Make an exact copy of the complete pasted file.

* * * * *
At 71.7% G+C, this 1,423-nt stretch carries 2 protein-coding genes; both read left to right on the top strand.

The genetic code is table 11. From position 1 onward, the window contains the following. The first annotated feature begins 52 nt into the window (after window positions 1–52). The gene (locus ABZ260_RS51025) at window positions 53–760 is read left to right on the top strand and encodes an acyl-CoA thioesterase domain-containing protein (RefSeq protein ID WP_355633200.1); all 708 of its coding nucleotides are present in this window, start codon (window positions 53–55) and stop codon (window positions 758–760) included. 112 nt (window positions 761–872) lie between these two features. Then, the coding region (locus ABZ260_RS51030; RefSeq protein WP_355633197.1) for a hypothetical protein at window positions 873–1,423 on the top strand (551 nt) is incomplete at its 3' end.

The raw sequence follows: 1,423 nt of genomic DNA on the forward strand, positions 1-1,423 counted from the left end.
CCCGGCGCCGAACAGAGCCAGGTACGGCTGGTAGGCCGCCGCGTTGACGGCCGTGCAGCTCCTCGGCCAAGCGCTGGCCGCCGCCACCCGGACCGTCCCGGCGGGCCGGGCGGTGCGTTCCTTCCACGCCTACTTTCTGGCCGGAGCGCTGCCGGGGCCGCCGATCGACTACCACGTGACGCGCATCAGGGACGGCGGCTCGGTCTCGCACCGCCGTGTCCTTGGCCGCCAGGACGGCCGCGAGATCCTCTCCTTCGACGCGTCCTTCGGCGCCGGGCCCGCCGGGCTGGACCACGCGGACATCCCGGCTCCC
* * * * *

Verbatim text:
At 71.7% G+C, this 1,423-nt stretch carries 2 protein-coding genes; both read left to right on the top strand.

The genetic code is table 11. From position 1 onward, the window contains the following. The first annotated feature begins 52 nt into the window (after window positions 1–52). The gene (locus ABZ260_RS51025) at window positions 53–760 is read left to right on the top strand and encodes an acyl-CoA thioesterase domain-containing protein (RefSeq protein ID WP_355633200.1); all 708 of its coding nucleotides are present in this window, start codon (window positions 53–55) and stop codon (window positions 758–760) included. 112 nt (window positions 761–872) lie between these two features. Then, the coding region (locus ABZ260_RS51030; RefSeq protein WP_355633197.1) for a hypothetical protein at window positions 873–1,423 on the top strand (551 nt) is incomplete at its 3' end.

The raw sequence follows: 1,423 nt of genomic DNA on the forward strand, positions 1-1,423 counted from the left end.
CCCGGCGCCGAACAGAGCCAGGTACGGCTGGTAGGCCGCCGCGTTGACGGCCGTGCAGCTCCTCGGCCAAGCGCTGGCCGCCGCCACCCGGACCGTCCCGGCGGGCCGGGCGGTGCGTTCCTTCCACGCCTACTTTCTGGCCGGAGCGCTGCCGGGGCCGCCGATCGACTACCACGTGACGCGCATCAGGGACGGCGGCTCGGTCTCGCACCGCCGTGTCCTTGGCCGCCAGGACGGCCGCGAGATCCTCTCCTTCGACGCGTCCTTCGGCGCCGGGCCCGCCGGGCTGGACCACGCGGACATCCCGGCTCCC